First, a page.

I’m a big believer in using information to help transform fear into understanding.
And when it comes down to it, every person who is fighting against inclusion policies for LGBTQ students in Austin schools is basing their arguments on fear.
- Fear based in their own ignorance about what it means to be LGBTQ.
- Fear from the misconception that LGBTQ rights and equality will somehow cause their children to become LGBTQ.
- Fear that they can’t explain LGBTQ topics to their kids without getting into nitty-gritty sex details. (FYI – My children have been to many hetero-weddings where we never had to have a discussion about the sex lives of the couple getting married.)
We have the opportunity to raise a generation of kids who will never even think twice about whether their LGBTQ friends are “normal” or “different” simply because they’ve never been taught to see them differently.
That’s why it’s more important than ever that schools embrace LGBTQ inclusion policies and that we help inform the parents who are fighting these policies so they can get past their fears and begin to understand.
One of the best ways to help people understand is through personal stories, and I’m hopeful that you will be willing to share your story here so we can begin to build that bridge from fear to understanding.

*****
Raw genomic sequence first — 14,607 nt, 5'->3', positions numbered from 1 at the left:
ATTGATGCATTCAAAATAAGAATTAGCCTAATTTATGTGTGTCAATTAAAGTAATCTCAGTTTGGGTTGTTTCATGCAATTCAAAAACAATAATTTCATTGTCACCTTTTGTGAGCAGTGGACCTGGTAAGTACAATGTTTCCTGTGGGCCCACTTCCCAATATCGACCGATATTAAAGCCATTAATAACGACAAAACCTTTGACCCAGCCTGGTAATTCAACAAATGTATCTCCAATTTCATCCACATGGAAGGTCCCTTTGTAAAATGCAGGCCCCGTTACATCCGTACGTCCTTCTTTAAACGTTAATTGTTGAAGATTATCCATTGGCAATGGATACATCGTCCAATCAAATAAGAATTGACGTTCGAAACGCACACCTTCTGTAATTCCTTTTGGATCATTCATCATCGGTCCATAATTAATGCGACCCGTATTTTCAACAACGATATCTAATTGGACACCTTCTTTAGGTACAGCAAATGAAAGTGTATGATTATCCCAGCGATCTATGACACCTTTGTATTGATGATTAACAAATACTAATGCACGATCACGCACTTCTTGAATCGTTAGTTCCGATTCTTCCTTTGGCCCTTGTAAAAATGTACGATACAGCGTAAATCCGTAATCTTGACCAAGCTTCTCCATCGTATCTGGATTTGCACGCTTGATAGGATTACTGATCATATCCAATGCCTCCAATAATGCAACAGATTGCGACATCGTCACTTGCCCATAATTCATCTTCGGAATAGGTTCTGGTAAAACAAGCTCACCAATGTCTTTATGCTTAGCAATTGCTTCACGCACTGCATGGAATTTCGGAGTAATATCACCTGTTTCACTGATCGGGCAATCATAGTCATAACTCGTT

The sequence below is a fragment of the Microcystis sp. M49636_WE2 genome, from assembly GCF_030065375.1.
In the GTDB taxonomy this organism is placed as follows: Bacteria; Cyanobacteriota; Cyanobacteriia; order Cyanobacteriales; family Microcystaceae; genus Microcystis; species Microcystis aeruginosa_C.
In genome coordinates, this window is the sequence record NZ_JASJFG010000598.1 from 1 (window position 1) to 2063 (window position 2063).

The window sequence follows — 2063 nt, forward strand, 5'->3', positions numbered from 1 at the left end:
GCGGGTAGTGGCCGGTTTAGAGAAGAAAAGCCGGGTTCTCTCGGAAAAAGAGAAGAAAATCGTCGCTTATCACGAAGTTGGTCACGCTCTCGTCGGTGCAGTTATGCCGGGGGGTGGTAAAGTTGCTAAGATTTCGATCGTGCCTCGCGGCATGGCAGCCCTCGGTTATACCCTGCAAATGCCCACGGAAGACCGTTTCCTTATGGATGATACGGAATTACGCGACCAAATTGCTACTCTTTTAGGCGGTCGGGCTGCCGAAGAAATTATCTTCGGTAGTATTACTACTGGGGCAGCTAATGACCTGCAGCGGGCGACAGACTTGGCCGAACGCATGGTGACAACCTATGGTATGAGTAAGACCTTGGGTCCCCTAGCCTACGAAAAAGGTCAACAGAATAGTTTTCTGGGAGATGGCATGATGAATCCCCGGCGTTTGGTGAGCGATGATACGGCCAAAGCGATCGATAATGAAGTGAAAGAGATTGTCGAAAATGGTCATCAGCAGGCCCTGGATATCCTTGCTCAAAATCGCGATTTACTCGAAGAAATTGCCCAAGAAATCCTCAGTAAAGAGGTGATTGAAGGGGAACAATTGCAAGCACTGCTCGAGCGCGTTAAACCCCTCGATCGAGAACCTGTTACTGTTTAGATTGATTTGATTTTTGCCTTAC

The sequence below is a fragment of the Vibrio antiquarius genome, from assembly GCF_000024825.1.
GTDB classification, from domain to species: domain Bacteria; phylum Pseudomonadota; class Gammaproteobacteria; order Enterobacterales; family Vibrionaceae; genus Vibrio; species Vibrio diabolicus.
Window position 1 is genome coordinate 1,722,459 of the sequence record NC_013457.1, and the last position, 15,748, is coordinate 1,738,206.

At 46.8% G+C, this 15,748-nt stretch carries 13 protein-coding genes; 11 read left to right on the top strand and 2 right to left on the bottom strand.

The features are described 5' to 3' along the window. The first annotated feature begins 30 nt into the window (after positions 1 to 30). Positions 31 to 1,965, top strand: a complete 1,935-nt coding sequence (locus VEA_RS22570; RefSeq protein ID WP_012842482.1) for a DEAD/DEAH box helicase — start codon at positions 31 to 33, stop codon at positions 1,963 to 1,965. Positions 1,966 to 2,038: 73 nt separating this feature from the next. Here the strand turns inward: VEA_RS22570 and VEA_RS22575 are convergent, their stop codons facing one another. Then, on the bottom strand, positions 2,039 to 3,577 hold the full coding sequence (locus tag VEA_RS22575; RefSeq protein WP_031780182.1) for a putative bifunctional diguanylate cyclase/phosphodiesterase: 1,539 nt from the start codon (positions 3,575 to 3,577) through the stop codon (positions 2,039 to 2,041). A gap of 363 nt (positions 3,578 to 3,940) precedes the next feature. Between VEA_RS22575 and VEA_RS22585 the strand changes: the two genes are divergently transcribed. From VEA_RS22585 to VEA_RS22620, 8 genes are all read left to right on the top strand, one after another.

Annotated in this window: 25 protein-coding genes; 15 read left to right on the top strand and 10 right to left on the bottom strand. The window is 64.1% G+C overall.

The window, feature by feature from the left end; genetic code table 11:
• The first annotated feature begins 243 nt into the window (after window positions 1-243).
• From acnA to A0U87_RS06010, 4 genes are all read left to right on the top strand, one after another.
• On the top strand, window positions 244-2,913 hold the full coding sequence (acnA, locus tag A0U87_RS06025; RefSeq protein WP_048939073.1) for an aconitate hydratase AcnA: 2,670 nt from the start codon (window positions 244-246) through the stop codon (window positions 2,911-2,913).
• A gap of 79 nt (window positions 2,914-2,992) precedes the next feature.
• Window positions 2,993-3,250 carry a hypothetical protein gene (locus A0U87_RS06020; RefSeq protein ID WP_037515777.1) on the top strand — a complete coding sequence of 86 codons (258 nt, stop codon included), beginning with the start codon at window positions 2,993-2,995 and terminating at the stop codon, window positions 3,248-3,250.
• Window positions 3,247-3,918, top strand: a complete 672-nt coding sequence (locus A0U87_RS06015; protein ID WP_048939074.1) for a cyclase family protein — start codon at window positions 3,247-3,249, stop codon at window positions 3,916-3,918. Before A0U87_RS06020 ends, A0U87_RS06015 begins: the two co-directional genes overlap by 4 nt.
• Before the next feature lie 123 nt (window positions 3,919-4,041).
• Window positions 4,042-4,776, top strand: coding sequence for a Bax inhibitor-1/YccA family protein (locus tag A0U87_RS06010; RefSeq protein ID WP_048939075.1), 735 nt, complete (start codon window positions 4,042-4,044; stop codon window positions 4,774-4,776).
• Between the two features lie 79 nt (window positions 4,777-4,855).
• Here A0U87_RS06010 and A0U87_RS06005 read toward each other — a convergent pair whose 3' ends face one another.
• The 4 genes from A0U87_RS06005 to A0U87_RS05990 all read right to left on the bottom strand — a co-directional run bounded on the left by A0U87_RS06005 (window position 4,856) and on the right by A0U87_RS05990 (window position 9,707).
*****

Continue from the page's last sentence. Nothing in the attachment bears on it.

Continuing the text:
- The story of how the love an acceptance of someone in your life helped you embrace being LGBTQ.
- The story of how living in an unwelcoming environment meant you had to hide your true self.
- The story of how inclusive policies at your school impacted your self-esteem and ability to succeed.
- The story of how an unwelcoming school affected your self-esteem and ability to succeed.
- The story of growing up with an LGBTQ parent(s).
- The story of having a friend, relative or teacher who is LGBTQ.
- The story of how your school’s sex-ed curriculum either included or excluded topics that addressed your questions and needs.
- The story of meeting your first crush, true love, partner or spouse.
It can be short or long. Funny or serious. Young or old. Every story is important. YOUR story is important and I would be honored to help you share it here. You can do it completely anonymously or un-anonymously (I know that’s not a word.) 🙂 Just be sure to let me know your preference. Also please note if you are in the Austin Independent School District and would be willing to let me read excerpts from your story at school board meetings, etc.
Email your story to email@example.com.
I look forward to hearing from you and look forward to building understanding in our community.
Sign up here for future updates.